At the center of the square is the Molard Tower (aka Clock Tower) which is a remnant of the defensive wall that used to protect the port of Molard in the Middle Ages. In 1906 it was adorned with a painted frieze taken from the demolished house of Rolle. The frieze features the coats of arms of the key actors in the Reformation history and a sculpture, called “Geneva city of Refuge”. Some find the male character depicted on the sculpture to bear a striking resemblance to Vladimir Lenin, although there is no proof that the author used Lenin as a model.

In addition to that, the square hosts a myriad of small boutiques and big brand stores, plus a number of excellent souvenir shops. Twice a week, Molard Square transforms into an open-air flea market organized by local authorities.
Rue du Rhône (Rhone Street)

7) Rue du Rhône (Rhone Street)

Rhone Street is one of the best-known shopping lanes in downtown Geneva. However up until the 15th century the area where Rhone Street is today was still the shore of Lake Geneva. Historically, this street was a gathering spot for horse-dealers and a place for fodder warehouses. It gradually took its current form in the 18th century, and was extended further east from the riverside in the middle of the 19th century.

Today, Rhone Street is a shopper's paradise. If you're a shopaholic, your eyes will sparkle in this bevy of temptations, featuring practically all the known luxury brands, vying with one another in elegance and style. Shopping addicts will find all their dreams come true at Rhone Street, as the local retailers are committed to fulfilling all your longings for luxury, be it watches, fashion or jewelry, handmade chocolate or whatever else you may discover (or rediscover) in what has given Geneva its reputation. Nowhere else will you find such a dense concentration of prestige!

You'll need at least half a day to resist this! And if you're craving for a break while shopping, come and admire the Malbuisson Clock, its chime and mechanical procession, which scrolls by every hour.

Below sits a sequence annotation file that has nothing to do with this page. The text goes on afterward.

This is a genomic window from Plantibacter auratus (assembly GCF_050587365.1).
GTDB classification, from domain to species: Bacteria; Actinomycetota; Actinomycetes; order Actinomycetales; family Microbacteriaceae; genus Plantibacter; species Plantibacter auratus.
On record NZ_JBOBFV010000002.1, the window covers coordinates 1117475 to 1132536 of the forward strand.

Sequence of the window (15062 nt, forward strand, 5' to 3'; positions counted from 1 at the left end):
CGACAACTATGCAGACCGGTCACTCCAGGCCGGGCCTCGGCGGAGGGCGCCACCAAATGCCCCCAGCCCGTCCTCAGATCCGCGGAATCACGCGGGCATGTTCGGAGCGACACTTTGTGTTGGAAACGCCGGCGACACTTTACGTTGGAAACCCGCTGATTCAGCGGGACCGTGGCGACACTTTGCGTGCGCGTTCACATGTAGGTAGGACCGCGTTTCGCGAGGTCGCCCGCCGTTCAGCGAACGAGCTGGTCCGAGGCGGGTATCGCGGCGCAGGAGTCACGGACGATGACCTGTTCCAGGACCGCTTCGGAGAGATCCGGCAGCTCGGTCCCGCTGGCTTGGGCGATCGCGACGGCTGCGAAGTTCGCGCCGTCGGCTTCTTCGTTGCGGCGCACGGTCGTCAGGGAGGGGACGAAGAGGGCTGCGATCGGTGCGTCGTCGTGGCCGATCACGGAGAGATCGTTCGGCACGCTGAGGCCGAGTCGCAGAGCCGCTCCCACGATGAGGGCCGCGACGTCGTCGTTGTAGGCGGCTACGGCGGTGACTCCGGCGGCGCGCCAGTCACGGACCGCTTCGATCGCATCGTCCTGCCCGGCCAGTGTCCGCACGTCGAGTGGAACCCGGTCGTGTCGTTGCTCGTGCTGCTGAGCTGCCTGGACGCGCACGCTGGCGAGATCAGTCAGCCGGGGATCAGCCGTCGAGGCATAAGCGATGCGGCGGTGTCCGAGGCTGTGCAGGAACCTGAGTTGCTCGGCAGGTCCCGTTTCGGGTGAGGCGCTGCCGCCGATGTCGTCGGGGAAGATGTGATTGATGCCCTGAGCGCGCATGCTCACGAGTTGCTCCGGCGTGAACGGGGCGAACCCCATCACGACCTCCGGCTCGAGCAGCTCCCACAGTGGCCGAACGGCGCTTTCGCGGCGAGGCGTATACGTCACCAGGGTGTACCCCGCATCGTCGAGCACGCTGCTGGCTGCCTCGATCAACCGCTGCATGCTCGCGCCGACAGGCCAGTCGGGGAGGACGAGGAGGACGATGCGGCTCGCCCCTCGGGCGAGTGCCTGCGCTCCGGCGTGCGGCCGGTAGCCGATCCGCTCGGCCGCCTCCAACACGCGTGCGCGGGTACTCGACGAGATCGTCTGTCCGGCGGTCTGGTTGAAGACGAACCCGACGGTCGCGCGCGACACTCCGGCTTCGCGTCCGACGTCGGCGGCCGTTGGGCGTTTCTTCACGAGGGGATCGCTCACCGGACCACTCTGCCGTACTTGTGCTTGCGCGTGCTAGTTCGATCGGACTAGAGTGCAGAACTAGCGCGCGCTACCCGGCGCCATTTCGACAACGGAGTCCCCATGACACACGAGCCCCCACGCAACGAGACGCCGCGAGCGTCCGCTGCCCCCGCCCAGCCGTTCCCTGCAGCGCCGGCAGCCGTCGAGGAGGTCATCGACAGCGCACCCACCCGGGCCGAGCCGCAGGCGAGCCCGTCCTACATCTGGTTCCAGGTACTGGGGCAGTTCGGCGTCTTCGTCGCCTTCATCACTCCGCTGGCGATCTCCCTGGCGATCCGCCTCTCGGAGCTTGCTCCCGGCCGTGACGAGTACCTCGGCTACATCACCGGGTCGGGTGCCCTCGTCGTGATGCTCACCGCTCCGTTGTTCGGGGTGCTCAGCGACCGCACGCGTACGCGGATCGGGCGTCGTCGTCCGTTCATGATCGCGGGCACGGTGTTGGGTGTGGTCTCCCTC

Albeit ultimately posh, this shopping street does have some sales taking place here also. So, if lucky, you can grab a bargain in one or more of the local stores.
Horloge Fleurie (Flower Clock)

8) Horloge Fleurie (Flower Clock) (must see)

As the mother of high-end watches, Geneva has long been recognised worldwide for its watchmaking tradition. In tribute to this tradition and in dedication to nature, the Flower Clock was installed on the western side of English Garden in Geneva in 1955.

Measuring 5 meters (16 ft) in diameter, with the second hand being 2.5 metres (8.2 ft) long, it took some 6,500 flowering plants and shrubs to create the clock face. Geneva's Flower Clock remained the world's largest outdoor clock made of flowers until 2005, when it lost premiership to a 15-metre (49-ft) counterpart in Tehran, Iran.

Being in service for over half a century, the acclaimed Swiss clock has never stopped nor been out of order. What's also interesting is that it always looks different, being made of various flowers which bloom at different times during the year. The plants are changed according to season thus bringing in a new set of colors each time, making the Flower Clock truly unique. The entire mosaic is produced and maintained in a natural way without use of chemicals.
Sight description based on Wikipedia.
Jardin Anglais (English Garden)

9) Jardin Anglais (English Garden)

Spread over 25,430 square meters of land, the English Garden is a spacious urban park, one of the greenest in Geneva. Originally built in 1855, it was modeled on traditional English landscape design. In 1863, the park had its form drastically changed to a trapezoid following the construction of the nearby Mont Blanc bridge.

Whilst an attraction in its own right, the English Garden is also home to several notable landmarks, such as the National Monument, the world-famous Flower Clock, the bronze Four Seasons Fountain, several pavilions and a coffee house.